Prior research into the impact that Wal-Mart’s entry has on incumbent retailers has focused mainly on the incumbent retailers’ sales and other outcome measures. Little is known, however, about how incumbent retailers adapt their marketing mix activities in reaction to the Wal-Mart entry. Here, authors Ailawadi, Zhang, Krishna, and Kruger conduct a systematic examination of retailers’ reactions to a Wal-Mart entry into their local market and the consequences of these reactions for the retailers’ sales outcomes.
Their analyses benefit from a unique large-scale data set. They ascertain the locations of seven first-time Wal-Mart entries, carefully identify incumbent supermarkets, drugstores, and mass merchant chains in the vicinity of these entries, and also identify control stores of the same chains not exposed to these entries. For these 91 experimental and control stores, they have weekly store movement data for 46 product categories for time periods both before and after Wal-Mart’s entry, which allows them to measure reactions and sales outcomes using a before-and-after-with-control-group analysis.
They find that a Wal-Mart entry has strong negative effects on incumbent retailers’ sales in general, with substantial variation across categories and retail formats both in retailer reactions and in their sales outcomes. Importantly, their analysis shows that a retailer’s sales outcomes are indeed affected by how it reacts to the entry, and the relationship between reactions and outcomes varies across retail formats. For example, cutting assortment is not an effective strategy for incumbent retailers in any format. However, supermarkets can mitigate sales losses by reducing their regular prices and by selling higher percentages of top-tier national brands and private labels—but that approach is not useful for drugstores or mass merchandisers. Broad promotions are a useful tactic for drugstores, while deep promotions help mass merchandisers. In general, incumbents benefit more by differentiating themselves from Wal-Mart rather than attempting to emulate Wal-Mart. These results have important implications for how retailers in different formats adjust their marketing mix activities to mitigate the negative impact of a powerful competitor’s entry.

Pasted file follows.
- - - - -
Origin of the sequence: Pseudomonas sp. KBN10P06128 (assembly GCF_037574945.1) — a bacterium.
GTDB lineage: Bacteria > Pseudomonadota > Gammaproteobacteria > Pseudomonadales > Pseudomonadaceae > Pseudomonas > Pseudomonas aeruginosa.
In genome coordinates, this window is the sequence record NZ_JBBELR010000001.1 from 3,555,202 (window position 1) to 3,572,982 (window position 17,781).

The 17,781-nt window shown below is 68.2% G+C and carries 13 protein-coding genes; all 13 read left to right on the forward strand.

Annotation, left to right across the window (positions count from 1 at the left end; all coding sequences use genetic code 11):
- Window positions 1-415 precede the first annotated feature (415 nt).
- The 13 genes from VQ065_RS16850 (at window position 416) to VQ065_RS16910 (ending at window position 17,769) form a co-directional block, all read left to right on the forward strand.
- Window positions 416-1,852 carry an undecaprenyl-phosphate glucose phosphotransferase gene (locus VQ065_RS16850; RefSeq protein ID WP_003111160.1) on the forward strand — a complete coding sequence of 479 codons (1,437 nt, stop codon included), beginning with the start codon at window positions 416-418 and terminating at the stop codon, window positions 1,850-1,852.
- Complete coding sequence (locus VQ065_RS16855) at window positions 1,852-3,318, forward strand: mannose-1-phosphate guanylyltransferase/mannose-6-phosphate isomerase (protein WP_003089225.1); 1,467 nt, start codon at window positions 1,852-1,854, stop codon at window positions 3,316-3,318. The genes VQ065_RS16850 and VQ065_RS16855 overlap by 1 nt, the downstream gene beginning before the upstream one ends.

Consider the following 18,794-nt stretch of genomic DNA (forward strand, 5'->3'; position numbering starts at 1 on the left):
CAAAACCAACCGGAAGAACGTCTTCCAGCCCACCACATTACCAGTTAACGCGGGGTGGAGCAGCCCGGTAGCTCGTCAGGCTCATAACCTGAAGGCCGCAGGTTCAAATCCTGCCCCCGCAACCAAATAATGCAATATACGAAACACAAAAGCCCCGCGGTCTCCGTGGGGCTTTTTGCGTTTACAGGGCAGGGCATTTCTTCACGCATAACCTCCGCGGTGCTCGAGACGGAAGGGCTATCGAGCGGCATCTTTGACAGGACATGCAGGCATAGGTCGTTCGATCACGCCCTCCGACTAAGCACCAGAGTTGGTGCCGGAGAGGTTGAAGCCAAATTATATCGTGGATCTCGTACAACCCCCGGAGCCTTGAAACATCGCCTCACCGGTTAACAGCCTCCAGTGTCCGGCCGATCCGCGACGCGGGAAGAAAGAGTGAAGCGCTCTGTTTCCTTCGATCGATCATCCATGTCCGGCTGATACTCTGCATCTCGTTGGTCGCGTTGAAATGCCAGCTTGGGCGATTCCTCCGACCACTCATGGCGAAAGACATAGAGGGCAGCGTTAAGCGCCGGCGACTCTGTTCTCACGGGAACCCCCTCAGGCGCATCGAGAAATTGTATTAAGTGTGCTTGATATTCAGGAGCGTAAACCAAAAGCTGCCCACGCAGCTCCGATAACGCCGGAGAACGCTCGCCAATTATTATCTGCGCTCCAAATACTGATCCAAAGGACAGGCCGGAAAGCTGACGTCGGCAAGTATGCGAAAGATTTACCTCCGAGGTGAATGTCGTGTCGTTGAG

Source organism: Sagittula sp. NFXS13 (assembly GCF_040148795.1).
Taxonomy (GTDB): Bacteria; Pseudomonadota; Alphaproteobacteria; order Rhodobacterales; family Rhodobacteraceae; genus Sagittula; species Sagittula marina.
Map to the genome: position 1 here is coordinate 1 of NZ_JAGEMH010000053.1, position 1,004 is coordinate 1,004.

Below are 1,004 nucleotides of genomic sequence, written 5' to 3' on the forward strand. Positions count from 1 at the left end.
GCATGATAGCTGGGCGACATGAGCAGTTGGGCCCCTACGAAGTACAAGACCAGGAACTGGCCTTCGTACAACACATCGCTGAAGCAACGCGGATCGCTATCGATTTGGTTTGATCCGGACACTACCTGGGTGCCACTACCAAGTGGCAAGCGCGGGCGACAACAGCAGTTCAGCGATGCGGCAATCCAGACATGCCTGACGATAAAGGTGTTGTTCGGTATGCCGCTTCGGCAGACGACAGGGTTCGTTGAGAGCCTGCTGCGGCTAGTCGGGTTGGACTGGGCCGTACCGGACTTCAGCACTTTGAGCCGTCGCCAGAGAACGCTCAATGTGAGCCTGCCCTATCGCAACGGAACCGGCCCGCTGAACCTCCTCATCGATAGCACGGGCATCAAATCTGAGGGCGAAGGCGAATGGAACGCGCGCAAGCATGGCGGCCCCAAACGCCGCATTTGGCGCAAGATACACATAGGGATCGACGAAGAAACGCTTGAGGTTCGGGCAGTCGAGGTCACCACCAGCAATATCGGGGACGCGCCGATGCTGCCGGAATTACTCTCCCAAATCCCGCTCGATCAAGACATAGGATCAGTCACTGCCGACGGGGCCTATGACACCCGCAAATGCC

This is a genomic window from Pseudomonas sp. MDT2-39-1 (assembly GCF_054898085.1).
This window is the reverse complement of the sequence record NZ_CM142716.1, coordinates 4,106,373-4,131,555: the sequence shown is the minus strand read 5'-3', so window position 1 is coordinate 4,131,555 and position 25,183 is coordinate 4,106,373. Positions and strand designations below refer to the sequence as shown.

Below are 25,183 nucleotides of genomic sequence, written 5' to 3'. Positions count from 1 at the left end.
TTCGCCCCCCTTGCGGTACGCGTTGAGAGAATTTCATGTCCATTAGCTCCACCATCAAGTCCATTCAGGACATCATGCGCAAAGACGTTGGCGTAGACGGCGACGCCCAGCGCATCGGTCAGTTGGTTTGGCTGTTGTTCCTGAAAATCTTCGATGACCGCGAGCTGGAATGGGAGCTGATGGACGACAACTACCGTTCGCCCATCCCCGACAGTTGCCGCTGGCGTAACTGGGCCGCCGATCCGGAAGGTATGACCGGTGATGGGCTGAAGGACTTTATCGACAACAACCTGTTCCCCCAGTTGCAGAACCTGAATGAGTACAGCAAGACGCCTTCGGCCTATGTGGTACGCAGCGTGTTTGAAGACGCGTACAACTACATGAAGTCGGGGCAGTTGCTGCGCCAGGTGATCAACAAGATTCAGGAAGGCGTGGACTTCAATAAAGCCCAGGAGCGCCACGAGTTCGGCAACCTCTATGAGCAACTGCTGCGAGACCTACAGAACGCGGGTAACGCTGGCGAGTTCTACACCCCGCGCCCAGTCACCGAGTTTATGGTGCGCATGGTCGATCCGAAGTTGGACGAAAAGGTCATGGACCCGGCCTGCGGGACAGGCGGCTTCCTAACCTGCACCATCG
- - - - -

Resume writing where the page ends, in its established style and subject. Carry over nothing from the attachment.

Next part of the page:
About the authors
Kusum L. Ailawadi is the Charles Jordan 1911 TU’12 Professor of Marketing at the Tuck School of Business, Dartmouth College. Jie Zhang is Assistant Professor at the Robert H. Smith School of Business, University of Maryland. Aradhna Krishna is the Isadore and Leone Winkelman Professor of Marketing at the Ross School of Business, University of Michigan. Michael W. Kruger is Executive Vice President, Strategic Initiatives, at Information Resources, Inc.
Comments from membersPlease login to view and/or submit comments